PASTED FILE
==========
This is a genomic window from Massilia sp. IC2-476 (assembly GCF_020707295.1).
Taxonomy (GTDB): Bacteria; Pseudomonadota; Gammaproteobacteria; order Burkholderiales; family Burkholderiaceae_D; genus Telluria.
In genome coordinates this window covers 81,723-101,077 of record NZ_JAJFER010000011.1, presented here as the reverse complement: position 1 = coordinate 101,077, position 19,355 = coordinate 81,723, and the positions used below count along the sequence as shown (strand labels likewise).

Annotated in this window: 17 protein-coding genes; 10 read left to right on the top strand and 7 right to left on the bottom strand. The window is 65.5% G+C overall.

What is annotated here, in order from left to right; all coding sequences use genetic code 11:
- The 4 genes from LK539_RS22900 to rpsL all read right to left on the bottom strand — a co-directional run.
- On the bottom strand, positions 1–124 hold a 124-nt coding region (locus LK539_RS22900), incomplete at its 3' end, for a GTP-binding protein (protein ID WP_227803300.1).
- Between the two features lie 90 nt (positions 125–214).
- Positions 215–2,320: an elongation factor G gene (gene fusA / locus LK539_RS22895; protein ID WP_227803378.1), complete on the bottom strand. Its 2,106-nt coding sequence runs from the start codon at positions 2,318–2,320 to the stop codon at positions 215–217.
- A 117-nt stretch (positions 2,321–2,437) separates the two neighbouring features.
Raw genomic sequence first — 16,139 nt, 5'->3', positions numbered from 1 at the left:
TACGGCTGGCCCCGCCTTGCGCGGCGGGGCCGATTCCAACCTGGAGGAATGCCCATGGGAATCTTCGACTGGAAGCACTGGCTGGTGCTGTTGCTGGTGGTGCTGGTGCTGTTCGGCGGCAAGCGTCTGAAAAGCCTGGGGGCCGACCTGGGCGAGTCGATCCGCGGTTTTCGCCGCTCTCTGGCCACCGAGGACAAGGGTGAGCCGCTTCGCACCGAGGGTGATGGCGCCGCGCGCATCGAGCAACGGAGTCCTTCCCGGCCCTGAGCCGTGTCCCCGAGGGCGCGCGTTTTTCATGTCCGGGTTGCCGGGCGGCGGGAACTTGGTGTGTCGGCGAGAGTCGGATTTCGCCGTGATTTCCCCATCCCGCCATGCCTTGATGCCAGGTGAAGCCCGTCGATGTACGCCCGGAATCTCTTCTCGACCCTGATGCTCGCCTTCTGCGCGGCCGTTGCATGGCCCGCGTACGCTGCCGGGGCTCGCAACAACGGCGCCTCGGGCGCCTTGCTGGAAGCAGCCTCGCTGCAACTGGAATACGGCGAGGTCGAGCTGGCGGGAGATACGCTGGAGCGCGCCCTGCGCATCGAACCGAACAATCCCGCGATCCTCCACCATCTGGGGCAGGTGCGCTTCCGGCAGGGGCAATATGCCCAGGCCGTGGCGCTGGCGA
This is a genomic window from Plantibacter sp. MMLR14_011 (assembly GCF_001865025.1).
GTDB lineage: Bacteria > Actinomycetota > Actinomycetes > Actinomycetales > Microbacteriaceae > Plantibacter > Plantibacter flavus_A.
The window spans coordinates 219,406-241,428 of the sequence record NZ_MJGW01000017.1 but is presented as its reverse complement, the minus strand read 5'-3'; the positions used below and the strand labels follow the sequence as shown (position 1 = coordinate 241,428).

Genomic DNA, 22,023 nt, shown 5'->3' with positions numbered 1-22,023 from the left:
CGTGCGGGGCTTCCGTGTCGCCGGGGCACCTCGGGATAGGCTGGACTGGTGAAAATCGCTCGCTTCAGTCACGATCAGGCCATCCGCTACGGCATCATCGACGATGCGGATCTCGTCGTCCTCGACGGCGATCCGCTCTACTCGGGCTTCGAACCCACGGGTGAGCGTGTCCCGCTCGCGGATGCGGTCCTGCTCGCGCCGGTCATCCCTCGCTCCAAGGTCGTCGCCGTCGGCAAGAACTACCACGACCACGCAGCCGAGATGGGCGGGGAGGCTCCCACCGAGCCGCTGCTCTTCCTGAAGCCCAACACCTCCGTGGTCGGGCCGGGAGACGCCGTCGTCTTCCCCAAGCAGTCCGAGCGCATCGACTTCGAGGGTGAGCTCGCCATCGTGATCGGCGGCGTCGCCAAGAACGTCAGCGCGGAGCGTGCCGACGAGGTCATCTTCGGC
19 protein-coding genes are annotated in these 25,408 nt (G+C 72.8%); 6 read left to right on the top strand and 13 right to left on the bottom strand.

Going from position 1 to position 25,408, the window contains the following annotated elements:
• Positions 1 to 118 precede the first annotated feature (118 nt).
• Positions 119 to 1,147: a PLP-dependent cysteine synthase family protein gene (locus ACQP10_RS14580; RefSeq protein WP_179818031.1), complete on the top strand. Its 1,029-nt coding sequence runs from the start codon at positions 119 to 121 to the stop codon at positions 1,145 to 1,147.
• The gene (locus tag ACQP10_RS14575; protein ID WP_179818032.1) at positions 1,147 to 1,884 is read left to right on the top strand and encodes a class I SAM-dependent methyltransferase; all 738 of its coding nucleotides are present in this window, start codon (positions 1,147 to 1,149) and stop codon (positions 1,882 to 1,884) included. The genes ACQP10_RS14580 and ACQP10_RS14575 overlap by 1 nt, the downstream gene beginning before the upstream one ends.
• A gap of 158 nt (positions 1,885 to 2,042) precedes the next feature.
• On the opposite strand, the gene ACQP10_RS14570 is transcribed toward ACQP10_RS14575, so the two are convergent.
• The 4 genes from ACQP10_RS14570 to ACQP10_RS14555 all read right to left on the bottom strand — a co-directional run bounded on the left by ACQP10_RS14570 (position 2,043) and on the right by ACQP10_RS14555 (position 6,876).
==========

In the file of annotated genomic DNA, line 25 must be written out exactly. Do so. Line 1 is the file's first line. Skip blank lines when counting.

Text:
• The 4 genes from ACQP10_RS14570 to ACQP10_RS14555 all read right to left on the bottom strand — a co-directional run bounded on the left by ACQP10_RS14570 (position 2,043) and on the right by ACQP10_RS14555 (position 6,876).